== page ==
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[don't kid yourself]
[talk to me]




    > 2002





<!-- June 9, 2003 -->

Darling Harbour Jazz Festival

The mid afternoon sun has begun its descent when Monsieur Camembert begins to play. We find seats at the front of the stands, just to the left of the floating ampitheatre.

They are rocking. Trumpets and sax, accordian and spanish guitar, a drummer and a singer all bounce energetically around the stage. They are sharp. Bang on. Sounding like they've played in front of hundreds of less-than-knowledgeable yet demanding tourists and locals thousands of times before.

They're in their element; natural performers, feeling their swing fusion intensely, channelling their energy out into the crowd.

And the crowd just sits there.

Except down front there, just by that young couple in their Sperry Topsiders, khakis and lovely soft cotton shirts with the sleeves rolled up. There's a small child; a girl, about three years old with wild curly brown hair. She is stamping her foot.

A couple of encouraging smiles from passersby and her hands are up in the air. She starts turning jerky circles: stamp, turn, stamp, stamp, turn. Her arms waving, her fingers sticking out from her hands at odd angles as she pretends/tries to snap.

We are all looking at her now. Smiling.

She's laughing, her eyes bright. Plump little hands now covering her face, now up in tha ir. Her curls bouncing. Her giggles floating up freely from her throat, her head thrown back with abandon.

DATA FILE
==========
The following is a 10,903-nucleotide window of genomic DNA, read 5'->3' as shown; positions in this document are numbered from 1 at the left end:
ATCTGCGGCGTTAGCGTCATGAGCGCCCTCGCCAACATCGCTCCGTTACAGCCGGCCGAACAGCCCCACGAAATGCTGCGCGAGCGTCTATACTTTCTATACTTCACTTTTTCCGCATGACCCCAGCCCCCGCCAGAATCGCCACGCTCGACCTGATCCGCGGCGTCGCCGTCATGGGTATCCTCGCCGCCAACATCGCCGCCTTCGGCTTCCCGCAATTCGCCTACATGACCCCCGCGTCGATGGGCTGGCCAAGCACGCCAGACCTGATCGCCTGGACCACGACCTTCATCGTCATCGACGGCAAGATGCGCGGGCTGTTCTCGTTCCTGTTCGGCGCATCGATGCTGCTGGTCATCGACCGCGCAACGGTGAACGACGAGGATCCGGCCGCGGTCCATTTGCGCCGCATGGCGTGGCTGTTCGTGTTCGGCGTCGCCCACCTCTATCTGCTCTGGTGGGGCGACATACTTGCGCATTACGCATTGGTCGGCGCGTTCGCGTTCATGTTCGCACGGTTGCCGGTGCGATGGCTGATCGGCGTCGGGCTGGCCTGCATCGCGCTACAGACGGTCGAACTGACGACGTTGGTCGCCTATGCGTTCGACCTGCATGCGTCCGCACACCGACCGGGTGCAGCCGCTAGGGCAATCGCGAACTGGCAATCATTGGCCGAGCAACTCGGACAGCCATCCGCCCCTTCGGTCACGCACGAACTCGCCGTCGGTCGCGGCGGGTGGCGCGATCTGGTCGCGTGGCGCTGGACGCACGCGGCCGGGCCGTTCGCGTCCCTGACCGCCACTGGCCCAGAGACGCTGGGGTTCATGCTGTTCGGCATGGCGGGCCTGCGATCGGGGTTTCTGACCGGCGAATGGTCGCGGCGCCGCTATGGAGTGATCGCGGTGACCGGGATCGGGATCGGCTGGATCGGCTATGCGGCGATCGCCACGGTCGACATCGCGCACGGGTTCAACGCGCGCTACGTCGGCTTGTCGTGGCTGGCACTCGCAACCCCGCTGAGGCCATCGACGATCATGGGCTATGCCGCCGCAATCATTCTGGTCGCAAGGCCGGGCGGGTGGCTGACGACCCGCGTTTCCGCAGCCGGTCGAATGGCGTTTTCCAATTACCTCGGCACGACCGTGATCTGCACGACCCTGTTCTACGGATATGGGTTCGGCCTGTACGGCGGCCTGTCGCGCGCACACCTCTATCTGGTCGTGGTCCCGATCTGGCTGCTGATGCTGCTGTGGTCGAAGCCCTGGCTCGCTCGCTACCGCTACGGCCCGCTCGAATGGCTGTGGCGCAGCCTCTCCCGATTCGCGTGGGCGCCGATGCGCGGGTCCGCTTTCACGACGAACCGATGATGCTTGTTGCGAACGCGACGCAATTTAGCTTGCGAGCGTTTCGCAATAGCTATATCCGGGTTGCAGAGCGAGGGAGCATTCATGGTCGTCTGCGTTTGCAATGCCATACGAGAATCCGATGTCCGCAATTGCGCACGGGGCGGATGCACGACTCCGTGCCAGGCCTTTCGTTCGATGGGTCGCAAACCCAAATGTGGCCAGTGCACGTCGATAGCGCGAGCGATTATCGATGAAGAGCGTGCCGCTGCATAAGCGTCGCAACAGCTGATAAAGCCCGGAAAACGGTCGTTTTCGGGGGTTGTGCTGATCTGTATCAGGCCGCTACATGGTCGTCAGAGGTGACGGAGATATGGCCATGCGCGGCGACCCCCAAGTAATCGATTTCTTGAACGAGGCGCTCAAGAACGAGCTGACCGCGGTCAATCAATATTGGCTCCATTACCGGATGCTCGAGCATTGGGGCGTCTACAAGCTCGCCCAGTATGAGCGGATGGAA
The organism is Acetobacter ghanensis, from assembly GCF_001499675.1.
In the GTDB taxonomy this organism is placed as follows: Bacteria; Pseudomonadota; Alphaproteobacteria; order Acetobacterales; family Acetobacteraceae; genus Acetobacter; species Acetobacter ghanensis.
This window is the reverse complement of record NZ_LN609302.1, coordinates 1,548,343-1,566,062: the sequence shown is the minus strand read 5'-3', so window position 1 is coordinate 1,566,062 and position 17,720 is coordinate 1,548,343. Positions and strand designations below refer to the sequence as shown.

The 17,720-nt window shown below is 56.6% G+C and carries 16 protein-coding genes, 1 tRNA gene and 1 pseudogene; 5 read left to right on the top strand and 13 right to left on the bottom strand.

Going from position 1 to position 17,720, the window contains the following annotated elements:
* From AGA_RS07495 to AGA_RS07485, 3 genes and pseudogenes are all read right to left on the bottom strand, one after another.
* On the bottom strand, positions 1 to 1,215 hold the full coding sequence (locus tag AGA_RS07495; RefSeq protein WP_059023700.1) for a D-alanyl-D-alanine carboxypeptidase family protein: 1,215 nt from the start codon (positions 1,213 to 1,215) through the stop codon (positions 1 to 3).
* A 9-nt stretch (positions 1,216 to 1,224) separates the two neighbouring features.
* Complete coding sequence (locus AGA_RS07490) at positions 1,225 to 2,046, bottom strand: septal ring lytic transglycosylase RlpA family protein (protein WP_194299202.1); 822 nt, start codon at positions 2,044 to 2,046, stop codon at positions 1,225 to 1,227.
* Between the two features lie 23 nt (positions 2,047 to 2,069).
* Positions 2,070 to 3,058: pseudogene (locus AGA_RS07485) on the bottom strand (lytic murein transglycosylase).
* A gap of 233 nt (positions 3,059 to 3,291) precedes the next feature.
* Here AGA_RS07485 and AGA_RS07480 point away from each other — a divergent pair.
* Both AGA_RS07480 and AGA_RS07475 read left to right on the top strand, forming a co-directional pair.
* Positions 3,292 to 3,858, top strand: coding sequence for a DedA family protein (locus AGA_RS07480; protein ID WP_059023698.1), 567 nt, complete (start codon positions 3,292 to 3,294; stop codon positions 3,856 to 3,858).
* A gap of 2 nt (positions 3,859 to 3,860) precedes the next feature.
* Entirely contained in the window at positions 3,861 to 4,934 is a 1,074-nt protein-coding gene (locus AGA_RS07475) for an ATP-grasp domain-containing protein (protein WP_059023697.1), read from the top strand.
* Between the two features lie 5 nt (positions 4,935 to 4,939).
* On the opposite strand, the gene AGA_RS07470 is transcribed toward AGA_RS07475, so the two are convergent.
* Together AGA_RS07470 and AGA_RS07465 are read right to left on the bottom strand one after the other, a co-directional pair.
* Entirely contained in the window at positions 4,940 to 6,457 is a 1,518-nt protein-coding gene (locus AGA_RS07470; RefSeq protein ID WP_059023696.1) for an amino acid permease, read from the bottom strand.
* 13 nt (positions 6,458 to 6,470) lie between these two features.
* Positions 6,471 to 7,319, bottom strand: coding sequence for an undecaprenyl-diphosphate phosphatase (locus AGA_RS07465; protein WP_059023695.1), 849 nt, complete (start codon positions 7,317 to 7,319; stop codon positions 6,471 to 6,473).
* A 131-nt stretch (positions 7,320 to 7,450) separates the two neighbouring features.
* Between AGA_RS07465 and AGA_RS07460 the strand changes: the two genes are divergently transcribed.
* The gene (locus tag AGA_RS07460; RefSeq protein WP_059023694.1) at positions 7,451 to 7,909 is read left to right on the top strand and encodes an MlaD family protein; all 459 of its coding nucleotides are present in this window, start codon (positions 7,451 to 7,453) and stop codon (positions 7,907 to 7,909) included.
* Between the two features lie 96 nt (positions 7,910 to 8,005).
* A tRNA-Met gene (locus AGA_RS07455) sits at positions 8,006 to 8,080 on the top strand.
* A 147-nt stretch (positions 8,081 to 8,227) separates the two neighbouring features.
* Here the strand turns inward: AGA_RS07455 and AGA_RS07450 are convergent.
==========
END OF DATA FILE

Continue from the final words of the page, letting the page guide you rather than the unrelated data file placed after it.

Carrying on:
I'm smiling, watching her longingly. I bounce in my seat, safely anonymous. No one notices me roll and shake my shoulders to the bright spicy beat. But I want to have the courage to dance.

Right there. Like my curly-haired friend in the corduroy dress. Was there ever a time before I learned to be self conscious, when I, too, would have jumped up when the music moved me?

What stops me now is that I have had those thoughts about others - secretly wondering if they are a bit simple or crazy, drunk or on drugs.

This child has never wondered those things. Nor can she fathom that someone else might.

How wonderful it would be to wipe your mind clear of those worries, not just to dance as if no one is watching, but to know they are watching and not even care, except to wonder why they wouldn't join me in my joy.

Can I do it? Can I let loose in front of everyone and share a dance with my friend?

The song ends with a fanfare, a final clash of instruments and we clap madly. They are good; so good. The couple get up, collect their daughter and move on into the afternoon. I watch them lead her away.

The next song starts. Peppy and fun. I sigh a little and shake my shoulders, wiggling my hips in my chair. Because I have a learned self consciousness and I don't know how to unlearn it.

my journal

Related Stories:
June 17th email - Mom's Memory of Facey
July 14 email - Kendra's Waterloo Jazz Festival

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